Pope John Paul II remains gravely ill after suffering heart problems overnight, the Vatican has said.
The Pope asked not to return to hospital for treatment
But he is said to be conscious and was able to celebrate Mass on Friday morning and approve several church appointments later in the day.
The Pope was given the Catholic sacrament for the sick and dying after his health deteriorated on Thursday.
Millions of Catholics around the world are praying for the Pope. A Mass is due to be held on Friday evening in Rome.
The decision to give the Pope the sacrament - called the Anointing of the Sick - is a sign of how seriously ill he is, say correspondents.
The Vatican announced that the Pope's health had worsened on Thursday when he developed a urinary tract infection that later brought on "septic shock and a cardio-circulatory collapse".
He was "immediately informed about the gravity of his condition", papal spokesman Joaquin Navarro-Valls told reporters at the Vatican on Friday.
But the Pope decided not to return to Rome's Gemelli hospital - and is being treated in his apartment by a team of four top consultants and his private doctor Renato Buzzonetti.
On Friday morning, he was "still lucid, fully conscious and extraordinarily serene", the spokesman said.
The Pope was able to make a sign of the Cross on Friday morning as aides read the scriptures to him, he added.
Pilgrims gather in St Peter's Square to pray for the Pope
Later on Friday, the Vatican announced that the Pope had approved the appointment of 17 new bishops and archbishops and accepted the resignation of six others.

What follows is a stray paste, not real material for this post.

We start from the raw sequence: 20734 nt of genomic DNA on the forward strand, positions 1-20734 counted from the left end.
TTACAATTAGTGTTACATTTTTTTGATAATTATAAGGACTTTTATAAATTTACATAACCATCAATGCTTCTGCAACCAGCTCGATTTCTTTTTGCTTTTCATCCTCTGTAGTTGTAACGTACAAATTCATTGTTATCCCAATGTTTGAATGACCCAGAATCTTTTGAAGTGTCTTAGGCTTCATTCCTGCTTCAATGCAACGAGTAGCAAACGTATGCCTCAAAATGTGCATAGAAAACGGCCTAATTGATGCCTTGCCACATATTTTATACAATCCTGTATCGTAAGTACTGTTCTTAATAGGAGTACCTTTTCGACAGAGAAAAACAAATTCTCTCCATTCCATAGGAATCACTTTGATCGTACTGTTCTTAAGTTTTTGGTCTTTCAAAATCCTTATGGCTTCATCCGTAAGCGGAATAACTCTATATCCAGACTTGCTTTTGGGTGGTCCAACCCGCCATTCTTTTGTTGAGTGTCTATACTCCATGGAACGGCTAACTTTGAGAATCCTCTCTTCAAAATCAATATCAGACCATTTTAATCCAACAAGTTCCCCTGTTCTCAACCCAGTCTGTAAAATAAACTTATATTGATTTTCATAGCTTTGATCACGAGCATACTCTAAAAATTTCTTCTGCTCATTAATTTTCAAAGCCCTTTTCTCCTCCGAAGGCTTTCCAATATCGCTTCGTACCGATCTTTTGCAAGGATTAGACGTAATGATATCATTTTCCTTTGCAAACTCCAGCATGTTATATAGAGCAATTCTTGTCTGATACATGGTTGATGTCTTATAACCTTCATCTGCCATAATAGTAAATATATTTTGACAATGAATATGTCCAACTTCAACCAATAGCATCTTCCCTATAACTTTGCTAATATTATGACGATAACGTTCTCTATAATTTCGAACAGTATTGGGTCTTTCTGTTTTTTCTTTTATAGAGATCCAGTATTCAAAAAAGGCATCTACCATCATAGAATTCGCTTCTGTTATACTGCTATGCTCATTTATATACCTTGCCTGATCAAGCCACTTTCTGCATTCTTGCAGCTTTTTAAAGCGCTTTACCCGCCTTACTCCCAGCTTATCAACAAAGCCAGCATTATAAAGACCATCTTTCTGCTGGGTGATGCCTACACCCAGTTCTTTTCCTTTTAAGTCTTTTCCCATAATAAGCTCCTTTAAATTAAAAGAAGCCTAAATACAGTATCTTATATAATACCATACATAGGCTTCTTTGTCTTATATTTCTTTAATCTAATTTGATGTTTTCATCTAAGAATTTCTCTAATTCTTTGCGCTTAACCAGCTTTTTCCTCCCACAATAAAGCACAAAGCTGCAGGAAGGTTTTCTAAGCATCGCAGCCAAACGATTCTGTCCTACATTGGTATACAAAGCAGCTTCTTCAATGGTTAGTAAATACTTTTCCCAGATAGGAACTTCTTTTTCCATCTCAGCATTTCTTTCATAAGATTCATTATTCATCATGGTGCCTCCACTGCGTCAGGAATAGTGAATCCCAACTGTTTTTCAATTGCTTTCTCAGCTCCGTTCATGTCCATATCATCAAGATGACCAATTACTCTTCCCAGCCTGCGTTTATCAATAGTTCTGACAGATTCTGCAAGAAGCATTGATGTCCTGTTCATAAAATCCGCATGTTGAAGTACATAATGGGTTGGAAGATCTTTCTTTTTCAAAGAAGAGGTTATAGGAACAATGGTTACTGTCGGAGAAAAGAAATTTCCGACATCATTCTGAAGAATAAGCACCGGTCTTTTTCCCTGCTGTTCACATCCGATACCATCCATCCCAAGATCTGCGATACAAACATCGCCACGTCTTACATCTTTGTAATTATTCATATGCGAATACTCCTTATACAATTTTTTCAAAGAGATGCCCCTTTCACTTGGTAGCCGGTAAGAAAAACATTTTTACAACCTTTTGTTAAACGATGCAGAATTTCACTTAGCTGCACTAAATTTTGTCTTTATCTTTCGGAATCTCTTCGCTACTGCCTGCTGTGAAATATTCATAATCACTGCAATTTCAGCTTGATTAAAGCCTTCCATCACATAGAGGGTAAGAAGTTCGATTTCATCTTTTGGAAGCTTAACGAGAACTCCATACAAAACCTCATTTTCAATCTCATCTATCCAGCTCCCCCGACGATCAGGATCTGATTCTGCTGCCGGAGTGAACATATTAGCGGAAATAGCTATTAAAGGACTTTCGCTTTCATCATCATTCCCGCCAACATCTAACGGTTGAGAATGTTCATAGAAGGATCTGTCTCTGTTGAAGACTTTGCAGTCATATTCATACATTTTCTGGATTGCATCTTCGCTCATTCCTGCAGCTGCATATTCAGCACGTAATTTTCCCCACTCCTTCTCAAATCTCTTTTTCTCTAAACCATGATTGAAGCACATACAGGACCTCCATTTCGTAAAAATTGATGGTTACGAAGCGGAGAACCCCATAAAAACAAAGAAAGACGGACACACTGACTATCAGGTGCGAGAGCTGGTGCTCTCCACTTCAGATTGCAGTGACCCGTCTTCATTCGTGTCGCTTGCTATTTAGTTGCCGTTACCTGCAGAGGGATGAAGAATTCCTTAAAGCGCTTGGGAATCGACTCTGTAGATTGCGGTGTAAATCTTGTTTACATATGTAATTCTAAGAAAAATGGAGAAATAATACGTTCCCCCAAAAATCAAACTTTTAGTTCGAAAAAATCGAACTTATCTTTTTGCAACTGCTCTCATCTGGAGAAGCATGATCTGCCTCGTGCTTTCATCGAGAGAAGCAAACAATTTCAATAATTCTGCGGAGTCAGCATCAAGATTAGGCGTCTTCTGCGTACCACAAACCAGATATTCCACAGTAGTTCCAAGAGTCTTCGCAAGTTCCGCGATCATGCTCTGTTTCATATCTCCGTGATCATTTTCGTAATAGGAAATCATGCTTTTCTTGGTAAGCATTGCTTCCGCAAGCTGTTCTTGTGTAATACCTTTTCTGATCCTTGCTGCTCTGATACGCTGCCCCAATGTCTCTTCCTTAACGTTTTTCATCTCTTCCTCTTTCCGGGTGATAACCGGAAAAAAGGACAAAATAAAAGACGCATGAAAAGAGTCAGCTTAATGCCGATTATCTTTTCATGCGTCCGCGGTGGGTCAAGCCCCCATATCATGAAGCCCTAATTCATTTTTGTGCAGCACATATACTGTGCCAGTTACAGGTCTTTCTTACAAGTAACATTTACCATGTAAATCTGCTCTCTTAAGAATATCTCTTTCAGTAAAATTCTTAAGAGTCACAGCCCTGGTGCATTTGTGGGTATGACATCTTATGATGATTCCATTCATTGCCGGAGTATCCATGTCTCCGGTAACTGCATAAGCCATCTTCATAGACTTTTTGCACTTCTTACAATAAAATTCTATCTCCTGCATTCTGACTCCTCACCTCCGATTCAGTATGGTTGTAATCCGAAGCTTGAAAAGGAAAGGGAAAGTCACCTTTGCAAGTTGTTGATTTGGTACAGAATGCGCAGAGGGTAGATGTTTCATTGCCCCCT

Millions of Catholics across the world have been gathering in churches and in the open air to pray for the Pope.
In Rome, the Pope's vicar Cardinal Camillo Ruini is due to preside over a mass at St John Lateran Basilica, starting at 1900 local time (1700 GMT).
Police have imposed traffic restrictions around the Vatican and authorities are making plans to deal with a huge influx of pilgrims anxious to be present in the event of an announcement of the Pope's death.
Cardinals - who will have the duty of electing a new pope - are beginning to arrive in Rome from all over the world, Italian media have reported.
'Expression of love'
In the Pope's homeland, Poland, churches have been packed with worshippers.
The Archbishop of Krakow, Franciszek Macharski - a long-time friend of the Pope - told his audience: "Do not feel shame at showing your emotion and at shedding tears."
More than 20,000 Brazilians gathered for a Mass in Sao Paulo, in what the city's archbishop described as an expression of love.
Senior clergy are openly expressing pessimism about the possibility of the Pope ever resuming the guidance of his one billion-strong Church.
He has Parkinson's disease, an incurable neurological condition from which he has been suffering for nearly a decade.
The Pope appeared briefly at the window of his Vatican apartment on Easter Sunday to bless the faithful, but was not able to speak.
He tried again to speak a few days later - a sign of his extraordinary strong will, our correspondent says.
So far this year, the Pope has had two spells in hospital where he received treatment for breathing problems and underwent an operation to insert a breathing tube.